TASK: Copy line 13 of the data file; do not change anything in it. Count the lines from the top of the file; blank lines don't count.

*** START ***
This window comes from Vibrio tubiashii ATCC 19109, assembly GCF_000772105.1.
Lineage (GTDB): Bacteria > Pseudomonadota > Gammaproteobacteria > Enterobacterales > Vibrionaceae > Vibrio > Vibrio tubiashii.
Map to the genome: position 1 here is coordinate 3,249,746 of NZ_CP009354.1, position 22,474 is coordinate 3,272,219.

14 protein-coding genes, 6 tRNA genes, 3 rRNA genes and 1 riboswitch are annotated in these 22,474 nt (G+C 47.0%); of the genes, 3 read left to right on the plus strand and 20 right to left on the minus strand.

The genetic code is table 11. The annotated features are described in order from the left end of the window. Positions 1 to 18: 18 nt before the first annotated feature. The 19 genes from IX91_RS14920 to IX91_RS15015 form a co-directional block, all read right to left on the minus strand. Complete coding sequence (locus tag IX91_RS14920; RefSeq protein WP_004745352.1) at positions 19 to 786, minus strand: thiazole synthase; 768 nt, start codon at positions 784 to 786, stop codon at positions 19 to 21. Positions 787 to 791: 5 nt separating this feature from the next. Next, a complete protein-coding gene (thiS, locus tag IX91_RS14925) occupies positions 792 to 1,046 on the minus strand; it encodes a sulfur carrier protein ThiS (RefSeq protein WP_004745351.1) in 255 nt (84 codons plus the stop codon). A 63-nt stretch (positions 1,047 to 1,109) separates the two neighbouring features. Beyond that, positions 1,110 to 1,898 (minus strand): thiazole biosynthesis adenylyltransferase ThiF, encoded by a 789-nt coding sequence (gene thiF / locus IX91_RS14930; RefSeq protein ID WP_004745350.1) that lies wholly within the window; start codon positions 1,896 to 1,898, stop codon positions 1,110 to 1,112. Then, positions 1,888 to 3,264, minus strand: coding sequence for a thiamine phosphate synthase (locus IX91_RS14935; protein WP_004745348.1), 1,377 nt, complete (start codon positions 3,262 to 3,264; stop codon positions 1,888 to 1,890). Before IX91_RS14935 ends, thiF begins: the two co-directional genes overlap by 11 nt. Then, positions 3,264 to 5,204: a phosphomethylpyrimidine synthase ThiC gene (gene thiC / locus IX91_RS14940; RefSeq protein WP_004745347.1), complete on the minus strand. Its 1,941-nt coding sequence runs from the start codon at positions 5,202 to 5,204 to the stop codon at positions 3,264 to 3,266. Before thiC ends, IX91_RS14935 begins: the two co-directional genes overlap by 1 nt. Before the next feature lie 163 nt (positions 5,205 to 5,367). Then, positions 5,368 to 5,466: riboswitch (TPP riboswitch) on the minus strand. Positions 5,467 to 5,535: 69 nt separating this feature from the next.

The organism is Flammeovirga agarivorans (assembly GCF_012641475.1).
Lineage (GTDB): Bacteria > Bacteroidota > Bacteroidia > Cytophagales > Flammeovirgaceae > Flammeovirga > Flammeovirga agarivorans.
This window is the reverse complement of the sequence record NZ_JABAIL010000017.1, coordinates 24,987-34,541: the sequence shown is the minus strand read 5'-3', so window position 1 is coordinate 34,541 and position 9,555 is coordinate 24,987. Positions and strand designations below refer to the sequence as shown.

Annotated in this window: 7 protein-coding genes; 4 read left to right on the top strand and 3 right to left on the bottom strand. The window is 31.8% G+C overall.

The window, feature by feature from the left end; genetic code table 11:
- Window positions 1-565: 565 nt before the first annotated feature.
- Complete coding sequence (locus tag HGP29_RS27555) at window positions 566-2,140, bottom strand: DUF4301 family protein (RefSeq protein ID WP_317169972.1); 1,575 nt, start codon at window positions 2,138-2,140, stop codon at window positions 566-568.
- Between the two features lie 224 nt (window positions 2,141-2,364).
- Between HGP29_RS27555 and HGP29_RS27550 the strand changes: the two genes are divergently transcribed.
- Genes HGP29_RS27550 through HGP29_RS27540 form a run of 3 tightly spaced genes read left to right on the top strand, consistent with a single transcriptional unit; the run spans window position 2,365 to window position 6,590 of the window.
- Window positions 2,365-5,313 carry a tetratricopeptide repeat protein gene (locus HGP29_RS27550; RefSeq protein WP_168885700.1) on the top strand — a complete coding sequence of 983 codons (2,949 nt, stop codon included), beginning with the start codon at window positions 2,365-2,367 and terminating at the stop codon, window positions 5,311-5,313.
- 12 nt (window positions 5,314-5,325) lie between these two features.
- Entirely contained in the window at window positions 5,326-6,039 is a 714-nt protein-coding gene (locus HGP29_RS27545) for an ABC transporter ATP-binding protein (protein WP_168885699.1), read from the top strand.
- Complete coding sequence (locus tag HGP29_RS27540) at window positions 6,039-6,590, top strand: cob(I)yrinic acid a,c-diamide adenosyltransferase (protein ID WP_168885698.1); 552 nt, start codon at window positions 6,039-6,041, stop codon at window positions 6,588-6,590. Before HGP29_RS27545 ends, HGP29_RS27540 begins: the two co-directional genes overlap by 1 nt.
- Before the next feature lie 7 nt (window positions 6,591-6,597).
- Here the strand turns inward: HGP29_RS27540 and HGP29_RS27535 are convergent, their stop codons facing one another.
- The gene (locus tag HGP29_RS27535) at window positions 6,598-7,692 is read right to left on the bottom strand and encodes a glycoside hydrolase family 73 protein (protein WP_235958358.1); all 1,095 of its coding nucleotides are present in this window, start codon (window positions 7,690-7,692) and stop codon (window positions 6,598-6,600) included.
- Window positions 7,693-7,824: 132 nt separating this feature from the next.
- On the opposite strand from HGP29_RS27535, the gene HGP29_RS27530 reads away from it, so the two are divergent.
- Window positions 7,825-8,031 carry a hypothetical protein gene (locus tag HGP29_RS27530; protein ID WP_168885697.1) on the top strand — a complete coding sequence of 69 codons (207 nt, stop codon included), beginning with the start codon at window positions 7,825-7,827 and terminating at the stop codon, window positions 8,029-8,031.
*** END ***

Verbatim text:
- Between the two features lie 224 nt (window positions 2,141-2,364).